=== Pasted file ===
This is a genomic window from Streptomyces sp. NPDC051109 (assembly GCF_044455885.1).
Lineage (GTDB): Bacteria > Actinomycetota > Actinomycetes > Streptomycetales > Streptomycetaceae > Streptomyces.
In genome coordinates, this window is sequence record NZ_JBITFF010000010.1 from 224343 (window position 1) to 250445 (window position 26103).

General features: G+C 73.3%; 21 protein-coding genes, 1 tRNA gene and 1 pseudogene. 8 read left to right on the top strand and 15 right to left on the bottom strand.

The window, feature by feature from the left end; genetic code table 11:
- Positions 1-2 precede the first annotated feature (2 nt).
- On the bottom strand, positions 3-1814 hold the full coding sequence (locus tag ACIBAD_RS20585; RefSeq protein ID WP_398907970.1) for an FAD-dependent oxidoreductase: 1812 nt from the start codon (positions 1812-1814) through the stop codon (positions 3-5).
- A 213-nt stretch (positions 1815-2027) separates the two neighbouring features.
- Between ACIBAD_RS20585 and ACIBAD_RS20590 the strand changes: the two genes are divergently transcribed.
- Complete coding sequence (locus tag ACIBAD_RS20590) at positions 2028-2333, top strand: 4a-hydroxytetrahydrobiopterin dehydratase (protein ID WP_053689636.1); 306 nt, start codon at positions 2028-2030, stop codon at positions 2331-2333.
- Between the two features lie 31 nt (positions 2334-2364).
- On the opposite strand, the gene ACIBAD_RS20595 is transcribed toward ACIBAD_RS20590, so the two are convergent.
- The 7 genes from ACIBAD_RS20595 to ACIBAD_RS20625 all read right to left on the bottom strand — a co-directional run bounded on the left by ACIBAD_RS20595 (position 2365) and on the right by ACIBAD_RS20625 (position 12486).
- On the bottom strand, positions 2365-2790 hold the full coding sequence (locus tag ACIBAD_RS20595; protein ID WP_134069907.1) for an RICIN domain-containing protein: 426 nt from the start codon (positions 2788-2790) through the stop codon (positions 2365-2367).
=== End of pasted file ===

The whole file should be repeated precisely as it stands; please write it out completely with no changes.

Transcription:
This is a genomic window from Streptomyces sp. NPDC051109 (assembly GCF_044455885.1).
Lineage (GTDB): Bacteria > Actinomycetota > Actinomycetes > Streptomycetales > Streptomycetaceae > Streptomyces.
In genome coordinates, this window is sequence record NZ_JBITFF010000010.1 from 224343 (window position 1) to 250445 (window position 26103).

General features: G+C 73.3%; 21 protein-coding genes, 1 tRNA gene and 1 pseudogene. 8 read left to right on the top strand and 15 right to left on the bottom strand.

The window, feature by feature from the left end; genetic code table 11:
- Positions 1-2 precede the first annotated feature (2 nt).
- On the bottom strand, positions 3-1814 hold the full coding sequence (locus tag ACIBAD_RS20585; RefSeq protein ID WP_398907970.1) for an FAD-dependent oxidoreductase: 1812 nt from the start codon (positions 1812-1814) through the stop codon (positions 3-5).
- A 213-nt stretch (positions 1815-2027) separates the two neighbouring features.
- Between ACIBAD_RS20585 and ACIBAD_RS20590 the strand changes: the two genes are divergently transcribed.
- Complete coding sequence (locus tag ACIBAD_RS20590) at positions 2028-2333, top strand: 4a-hydroxytetrahydrobiopterin dehydratase (protein ID WP_053689636.1); 306 nt, start codon at positions 2028-2030, stop codon at positions 2331-2333.
- Between the two features lie 31 nt (positions 2334-2364).
- On the opposite strand, the gene ACIBAD_RS20595 is transcribed toward ACIBAD_RS20590, so the two are convergent.
- The 7 genes from ACIBAD_RS20595 to ACIBAD_RS20625 all read right to left on the bottom strand — a co-directional run bounded on the left by ACIBAD_RS20595 (position 2365) and on the right by ACIBAD_RS20625 (position 12486).
- On the bottom strand, positions 2365-2790 hold the full coding sequence (locus tag ACIBAD_RS20595; protein ID WP_134069907.1) for an RICIN domain-containing protein: 426 nt from the start codon (positions 2788-2790) through the stop codon (positions 2365-2367).